James Murdoch Said to Have Backing of BSkyB Board as Payout Options Mulled
James Murdoch, the son of News Corp. Chief Executive Officer Rupert Murdoch, is poised to stay on as chairman of British Sky Broadcasting Group Plc (BSY) as the U.K. pay- television company’s board reviews options for investor returns today, said two people with knowledge of the matter.
The younger Murdoch has the backing of key shareholders and directors of BSkyB, even after his testimony last week to U.K. lawmakers over the phone-hacking scandal around News Corp.’s now defunct News of the World tabloid was contradicted by two former employees, said the people, asking not to be identified because the talks are private. The 38-year-old’s position at BSkyB isn’t on the agenda of today’s meeting, one of the people said.
The 14-person board also plans to discuss whether BSkyB will return cash to shareholders, with a share buyback a more likely option than a one-time dividend, one person said. A stock repurchase may follow previous buybacks where News Corp. (NWSA)’s voting rights were kept unchanged even though its 39 percent economic interest in BSkyB would increase, the person said. The board may also decide not to implement a cash-return program, the person said.
“It feels that the movement to shift James sideways has sort of lost some of its urgency,” said Alex de Groote, an analyst at Panmure Gordon in London. “The Murdochs seem to be prepared to tough it out.”
News Corp. Survey
BSkyB and News Corp. declined to comment on the possible outcomes and decisions of today’s meeting, scheduled to take place at BSkyB’s headquarters in Isleworth, west of London.
The satellite service’s board is meeting as New York-based News Corp. separately surveys its biggest shareholders on Murdoch family control, the company’s dual-class stock structure and the independence of its board, according to three people familiar with the matter.
The survey results may be shared with the board, said the people. News Corp.’s goal is to inform and frame shareholder communications, one person said. Sard Verbinnen & Co., the public-relations firm hired to respond to phone-hacking and police bribery allegations at News Corp.’s U.K. newspaper unit, has been conducting the conversations. Some investors were offered to speak with Chief Operating Officer Chase Carey.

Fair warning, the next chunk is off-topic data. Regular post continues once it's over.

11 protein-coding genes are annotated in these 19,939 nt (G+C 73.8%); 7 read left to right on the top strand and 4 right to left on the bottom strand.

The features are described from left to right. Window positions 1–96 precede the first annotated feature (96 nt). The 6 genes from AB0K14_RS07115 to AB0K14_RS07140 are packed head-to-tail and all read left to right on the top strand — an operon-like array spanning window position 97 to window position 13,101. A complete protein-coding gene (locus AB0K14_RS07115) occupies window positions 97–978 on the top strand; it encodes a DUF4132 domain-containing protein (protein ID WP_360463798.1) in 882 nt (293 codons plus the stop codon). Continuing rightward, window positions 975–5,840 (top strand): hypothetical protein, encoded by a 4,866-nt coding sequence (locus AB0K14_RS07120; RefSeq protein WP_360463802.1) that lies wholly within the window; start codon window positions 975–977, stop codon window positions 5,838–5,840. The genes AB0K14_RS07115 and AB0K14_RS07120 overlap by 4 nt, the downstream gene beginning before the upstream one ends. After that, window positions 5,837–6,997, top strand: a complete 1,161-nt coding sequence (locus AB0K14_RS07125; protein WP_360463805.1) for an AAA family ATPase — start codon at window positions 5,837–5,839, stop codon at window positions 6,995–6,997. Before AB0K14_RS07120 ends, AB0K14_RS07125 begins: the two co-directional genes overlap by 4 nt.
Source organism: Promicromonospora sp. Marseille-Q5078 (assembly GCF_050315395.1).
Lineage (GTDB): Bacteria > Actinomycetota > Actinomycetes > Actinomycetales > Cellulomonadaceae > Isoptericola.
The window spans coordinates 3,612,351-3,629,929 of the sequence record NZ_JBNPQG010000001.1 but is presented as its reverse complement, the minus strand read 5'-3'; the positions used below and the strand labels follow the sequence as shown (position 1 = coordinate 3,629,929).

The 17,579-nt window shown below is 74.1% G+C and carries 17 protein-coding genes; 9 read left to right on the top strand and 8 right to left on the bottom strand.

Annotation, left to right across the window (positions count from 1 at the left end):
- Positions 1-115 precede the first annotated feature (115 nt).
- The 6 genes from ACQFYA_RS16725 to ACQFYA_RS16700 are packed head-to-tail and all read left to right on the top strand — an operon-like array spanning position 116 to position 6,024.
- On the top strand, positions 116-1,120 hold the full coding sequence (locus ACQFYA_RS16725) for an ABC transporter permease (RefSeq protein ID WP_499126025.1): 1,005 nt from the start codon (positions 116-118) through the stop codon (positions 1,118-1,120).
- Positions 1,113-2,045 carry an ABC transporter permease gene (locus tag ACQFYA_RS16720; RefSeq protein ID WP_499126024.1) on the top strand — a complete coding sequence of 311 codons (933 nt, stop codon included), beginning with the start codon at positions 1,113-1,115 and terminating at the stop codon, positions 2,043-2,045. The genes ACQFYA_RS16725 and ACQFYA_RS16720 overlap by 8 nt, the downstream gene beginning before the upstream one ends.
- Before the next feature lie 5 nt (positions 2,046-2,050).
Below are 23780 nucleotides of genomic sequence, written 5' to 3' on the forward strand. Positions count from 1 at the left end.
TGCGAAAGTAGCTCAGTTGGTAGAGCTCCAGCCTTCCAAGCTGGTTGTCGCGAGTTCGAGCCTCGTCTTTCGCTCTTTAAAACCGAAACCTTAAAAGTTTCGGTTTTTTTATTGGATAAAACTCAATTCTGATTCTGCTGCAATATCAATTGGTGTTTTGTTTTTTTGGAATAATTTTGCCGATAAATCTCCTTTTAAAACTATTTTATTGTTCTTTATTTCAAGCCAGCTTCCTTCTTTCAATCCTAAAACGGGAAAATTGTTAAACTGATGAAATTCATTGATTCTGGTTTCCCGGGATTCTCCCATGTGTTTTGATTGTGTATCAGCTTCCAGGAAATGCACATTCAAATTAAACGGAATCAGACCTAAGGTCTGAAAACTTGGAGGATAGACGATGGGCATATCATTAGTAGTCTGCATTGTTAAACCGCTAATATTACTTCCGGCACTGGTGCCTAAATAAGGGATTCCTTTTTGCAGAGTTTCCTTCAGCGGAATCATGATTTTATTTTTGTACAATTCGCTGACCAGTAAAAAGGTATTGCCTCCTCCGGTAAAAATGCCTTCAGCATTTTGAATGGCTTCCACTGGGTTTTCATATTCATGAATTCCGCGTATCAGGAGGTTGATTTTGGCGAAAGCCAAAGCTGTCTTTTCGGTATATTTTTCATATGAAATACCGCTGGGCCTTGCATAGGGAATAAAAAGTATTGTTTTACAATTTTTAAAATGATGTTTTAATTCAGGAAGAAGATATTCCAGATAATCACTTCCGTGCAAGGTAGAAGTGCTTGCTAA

“We got a call from somebody early last week indicating Chase Carey would love to talk to us at some point, but we’re not in any hurry, we’re fine,” Don Yacktman, founder of Yacktman Asset Management Co., said in a phone interview this week. “Obviously they’re concerned about reaction and everything. It was a nice gesture.”
BSkyB stock dropped 17 percent over seven days before the hacking allegations forced New York-based News Corp. to shelve its 7.8 billion-pound ($12.7 billion) offer for the 61 percent it doesn’t already own in the broadcaster.
The shares soared as high as 850 pence before the Guardian reported on July 4 that News of the World employees intercepted murder victim Milly Dowler’s voice mails in 2002. They slid 0.3 percent to 712.5 pence as of 10:10 a.m. in London, still 16 percent off their peak this year.
While the hacking incidents took place before James Murdoch started overseeing News International, the News Corp. U.K. publishing unit that managed the News of the World, he authorized settlements to hacking victims that are now being questioned.
Bloomberg LP, the parent of Bloomberg News, competes with News Corp. units in providing financial news and information.
News Corp., which owns Fox News and the Wall Street Journal in the U.S., fell 16 cents to $16 yesterday in Nasdaq Stock Market trading. The Class A shares have slid 11 percent since July 4.
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